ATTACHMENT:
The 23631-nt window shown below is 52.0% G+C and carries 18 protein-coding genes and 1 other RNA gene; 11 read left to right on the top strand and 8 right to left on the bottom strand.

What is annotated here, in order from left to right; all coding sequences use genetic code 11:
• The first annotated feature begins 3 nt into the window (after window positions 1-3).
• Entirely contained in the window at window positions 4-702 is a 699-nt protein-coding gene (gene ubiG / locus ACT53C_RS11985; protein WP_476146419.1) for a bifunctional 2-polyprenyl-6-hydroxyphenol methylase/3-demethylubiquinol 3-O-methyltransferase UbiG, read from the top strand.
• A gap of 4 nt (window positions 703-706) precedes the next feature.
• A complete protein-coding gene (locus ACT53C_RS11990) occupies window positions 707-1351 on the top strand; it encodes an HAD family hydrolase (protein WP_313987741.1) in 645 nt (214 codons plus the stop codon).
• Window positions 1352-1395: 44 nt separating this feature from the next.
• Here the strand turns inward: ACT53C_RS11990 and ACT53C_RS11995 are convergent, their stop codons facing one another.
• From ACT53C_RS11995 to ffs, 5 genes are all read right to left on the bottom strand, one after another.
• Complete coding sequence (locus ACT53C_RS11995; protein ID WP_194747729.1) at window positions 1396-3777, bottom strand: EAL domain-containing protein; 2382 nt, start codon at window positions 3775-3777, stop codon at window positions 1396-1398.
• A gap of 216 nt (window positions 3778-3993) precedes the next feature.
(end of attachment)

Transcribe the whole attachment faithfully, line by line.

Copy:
The 23631-nt window shown below is 52.0% G+C and carries 18 protein-coding genes and 1 other RNA gene; 11 read left to right on the top strand and 8 right to left on the bottom strand.

What is annotated here, in order from left to right; all coding sequences use genetic code 11:
• The first annotated feature begins 3 nt into the window (after window positions 1-3).
• Entirely contained in the window at window positions 4-702 is a 699-nt protein-coding gene (gene ubiG / locus ACT53C_RS11985; protein WP_476146419.1) for a bifunctional 2-polyprenyl-6-hydroxyphenol methylase/3-demethylubiquinol 3-O-methyltransferase UbiG, read from the top strand.
• A gap of 4 nt (window positions 703-706) precedes the next feature.
• A complete protein-coding gene (locus ACT53C_RS11990) occupies window positions 707-1351 on the top strand; it encodes an HAD family hydrolase (protein WP_313987741.1) in 645 nt (214 codons plus the stop codon).
• Window positions 1352-1395: 44 nt separating this feature from the next.
• Here the strand turns inward: ACT53C_RS11990 and ACT53C_RS11995 are convergent, their stop codons facing one another.
• From ACT53C_RS11995 to ffs, 5 genes are all read right to left on the bottom strand, one after another.
• Complete coding sequence (locus ACT53C_RS11995; protein ID WP_194747729.1) at window positions 1396-3777, bottom strand: EAL domain-containing protein; 2382 nt, start codon at window positions 3775-3777, stop codon at window positions 1396-1398.
• A gap of 216 nt (window positions 3778-3993) precedes the next feature.